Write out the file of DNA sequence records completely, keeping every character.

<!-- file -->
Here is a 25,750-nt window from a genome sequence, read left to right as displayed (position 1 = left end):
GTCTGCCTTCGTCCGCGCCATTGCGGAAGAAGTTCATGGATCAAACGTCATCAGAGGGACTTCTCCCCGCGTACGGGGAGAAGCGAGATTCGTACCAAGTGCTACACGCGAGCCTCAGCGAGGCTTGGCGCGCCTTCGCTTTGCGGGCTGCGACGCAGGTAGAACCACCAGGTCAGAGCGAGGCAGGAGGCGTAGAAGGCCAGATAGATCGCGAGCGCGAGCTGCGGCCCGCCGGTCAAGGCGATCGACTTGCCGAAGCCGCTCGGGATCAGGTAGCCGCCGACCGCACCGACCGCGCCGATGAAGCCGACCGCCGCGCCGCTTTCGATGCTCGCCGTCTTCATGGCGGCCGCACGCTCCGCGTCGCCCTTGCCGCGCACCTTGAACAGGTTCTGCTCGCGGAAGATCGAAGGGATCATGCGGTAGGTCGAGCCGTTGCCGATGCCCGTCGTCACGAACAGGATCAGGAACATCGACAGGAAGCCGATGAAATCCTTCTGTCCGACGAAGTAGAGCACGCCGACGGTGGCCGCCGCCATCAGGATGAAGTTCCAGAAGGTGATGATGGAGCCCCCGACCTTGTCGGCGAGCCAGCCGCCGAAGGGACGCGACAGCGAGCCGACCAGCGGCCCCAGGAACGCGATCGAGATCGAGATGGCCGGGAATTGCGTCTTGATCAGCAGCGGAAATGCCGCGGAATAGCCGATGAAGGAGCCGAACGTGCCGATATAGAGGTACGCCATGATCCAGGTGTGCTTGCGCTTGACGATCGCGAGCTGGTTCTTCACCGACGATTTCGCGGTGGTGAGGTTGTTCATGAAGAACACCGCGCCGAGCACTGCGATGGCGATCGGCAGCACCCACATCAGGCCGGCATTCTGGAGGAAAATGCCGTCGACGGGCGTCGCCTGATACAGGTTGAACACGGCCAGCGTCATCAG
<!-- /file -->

Here is a 25,750-nt window from a genome sequence, read left to right as displayed (position 1 = left end):
GTCTGCCTTCGTCCGCGCCATTGCGGAAGAAGTTCATGGATCAAACGTCATCAGAGGGACTTCTCCCCGCGTACGGGGAGAAGCGAGATTCGTACCAAGTGCTACACGCGAGCCTCAGCGAGGCTTGGCGCGCCTTCGCTTTGCGGGCTGCGACGCAGGTAGAACCACCAGGTCAGAGCGAGGCAGGAGGCGTAGAAGGCCAGATAGATCGCGAGCGCGAGCTGCGGCCCGCCGGTCAAGGCGATCGACTTGCCGAAGCCGCTCGGGATCAGGTAGCCGCCGACCGCACCGACCGCGCCGATGAAGCCGACCGCCGCGCCGCTTTCGATGCTCGCCGTCTTCATGGCGGCCGCACGCTCCGCGTCGCCCTTGCCGCGCACCTTGAACAGGTTCTGCTCGCGGAAGATCGAAGGGATCATGCGGTAGGTCGAGCCGTTGCCGATGCCCGTCGTCACGAACAGGATCAGGAACATCGACAGGAAGCCGATGAAATCCTTCTGTCCGACGAAGTAGAGCACGCCGACGGTGGCCGCCGCCATCAGGATGAAGTTCCAGAAGGTGATGATGGAGCCCCCGACCTTGTCGGCGAGCCAGCCGCCGAAGGGACGCGACAGCGAGCCGACCAGCGGCCCCAGGAACGCGATCGAGATCGAGATGGCCGGGAATTGCGTCTTGATCAGCAGCGGAAATGCCGCGGAATAGCCGATGAAGGAGCCGAACGTGCCGATATAGAGGTACGCCATGATCCAGGTGTGCTTGCGCTTGACGATCGCGAGCTGGTTCTTCACCGACGATTTCGCGGTGGTGAGGTTGTTCATGAAGAACACCGCGCCGAGCACTGCGATGGCGATCGGCAGCACCCACATCAGGCCGGCATTCTGGAGGAAAATGCCGTCGACGGGCGTCGCCTGATACAGGTTGAACACGGCCAGCGTCATCAG